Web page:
MEEK and MAHON FAMILY
James Allen and Mary Henley Meek Family
In 1849, JAMES ALLEN MEEK (1816-1877) and Mary A. Henley Meek (1816-1887) purchased farmland in Weakley County from Martha Smith with the encouragement of Major Alexander Ralston, who was instrumental in white settlement of the area. Moving from Chapel Hill, Tennessee, James and Mary brought with them their seven children (listed below) and built their original house on a knoll in the woods north and west of present-day Bethany Church Road. After their arrival, James and Mary had four more children. Eight of their eleven children are buried in Freeman Cemetery alongside James and Mary. They faced the usual hardships of the time--harsh winters and hot summers in the untamed wilderness, the illness and loss of children, and the difficulties of the Civil War. That they and many of their ancestors persisted is a testament to their strength and that of the community, as well as to the richness of the soil that first drew them to the area.
their remaining children and left numerous descendants in Meek, Lefler, Hawkins, Hogard, and Mahon families.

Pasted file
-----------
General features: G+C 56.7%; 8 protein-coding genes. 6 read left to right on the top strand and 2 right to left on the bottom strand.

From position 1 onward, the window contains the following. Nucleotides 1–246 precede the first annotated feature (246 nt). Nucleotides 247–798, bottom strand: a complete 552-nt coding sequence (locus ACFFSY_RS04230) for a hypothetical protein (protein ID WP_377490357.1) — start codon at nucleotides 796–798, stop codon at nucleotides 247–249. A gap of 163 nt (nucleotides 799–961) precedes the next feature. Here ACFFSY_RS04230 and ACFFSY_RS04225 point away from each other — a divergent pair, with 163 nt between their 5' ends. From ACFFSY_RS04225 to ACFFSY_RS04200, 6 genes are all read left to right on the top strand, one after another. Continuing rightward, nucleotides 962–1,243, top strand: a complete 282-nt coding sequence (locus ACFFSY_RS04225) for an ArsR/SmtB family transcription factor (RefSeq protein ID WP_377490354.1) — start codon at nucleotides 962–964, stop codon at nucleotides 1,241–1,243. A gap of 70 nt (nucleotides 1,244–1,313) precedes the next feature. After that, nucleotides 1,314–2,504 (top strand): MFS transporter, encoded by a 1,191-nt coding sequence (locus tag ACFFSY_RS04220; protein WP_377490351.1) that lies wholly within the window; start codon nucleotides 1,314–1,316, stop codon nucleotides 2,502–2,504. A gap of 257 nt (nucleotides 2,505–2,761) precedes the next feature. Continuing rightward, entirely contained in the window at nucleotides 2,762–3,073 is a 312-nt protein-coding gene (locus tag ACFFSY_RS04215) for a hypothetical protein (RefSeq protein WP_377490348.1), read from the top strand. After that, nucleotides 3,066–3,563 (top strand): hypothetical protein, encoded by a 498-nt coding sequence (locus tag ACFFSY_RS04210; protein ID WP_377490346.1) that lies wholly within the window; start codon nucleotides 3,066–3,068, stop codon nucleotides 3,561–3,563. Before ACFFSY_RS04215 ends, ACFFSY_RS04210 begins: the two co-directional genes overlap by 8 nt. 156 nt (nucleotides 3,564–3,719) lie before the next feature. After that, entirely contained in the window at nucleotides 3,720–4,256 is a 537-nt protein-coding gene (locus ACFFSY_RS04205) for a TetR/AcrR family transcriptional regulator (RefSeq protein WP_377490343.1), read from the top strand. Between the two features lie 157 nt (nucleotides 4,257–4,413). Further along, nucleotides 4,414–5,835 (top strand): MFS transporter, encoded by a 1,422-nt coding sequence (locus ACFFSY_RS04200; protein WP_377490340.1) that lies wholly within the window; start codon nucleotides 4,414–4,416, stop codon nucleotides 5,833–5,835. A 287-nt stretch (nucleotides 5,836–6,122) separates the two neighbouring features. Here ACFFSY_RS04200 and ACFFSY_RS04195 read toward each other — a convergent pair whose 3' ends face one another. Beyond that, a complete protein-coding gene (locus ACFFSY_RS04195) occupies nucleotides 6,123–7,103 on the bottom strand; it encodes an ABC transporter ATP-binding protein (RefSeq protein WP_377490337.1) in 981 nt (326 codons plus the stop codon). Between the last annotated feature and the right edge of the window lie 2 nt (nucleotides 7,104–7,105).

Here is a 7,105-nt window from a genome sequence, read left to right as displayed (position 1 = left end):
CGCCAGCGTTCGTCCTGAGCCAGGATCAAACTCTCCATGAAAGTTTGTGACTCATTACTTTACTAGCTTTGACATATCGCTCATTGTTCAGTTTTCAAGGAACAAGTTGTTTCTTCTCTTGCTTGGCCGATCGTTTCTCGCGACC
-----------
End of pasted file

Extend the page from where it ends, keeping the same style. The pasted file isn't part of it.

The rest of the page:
James Allen Meek hoped all of his children would grow up to live and work on farms adjoining the farm in Weakley County. But the Civil War and its aftermath wiped out this dream. Reportedly, when the two oldest sons, William and John, signed up as Confederate soldiers, James became depressed. He had freed the one or two slaves owned by his family in Middle Tennessee before coming west, and was unenthusiastic about the cause. Of course, he had also lost two young sons in the decade before the Civil War. After it began, Felix, 11 years old at the time, took on much of the day-to-day work of the farm. Both William and John would die as a result of the war. In addition, James and Mary's two oldest daughters, Mary Eliza and Sarah, had their marriage prospects hindered due to the loss other young men in the community. Both of them postponed marriage and childbearing. Mary Eliza married at the age of 37, and Sarah at the age of 35. In spite of so much loss, James and Mary raised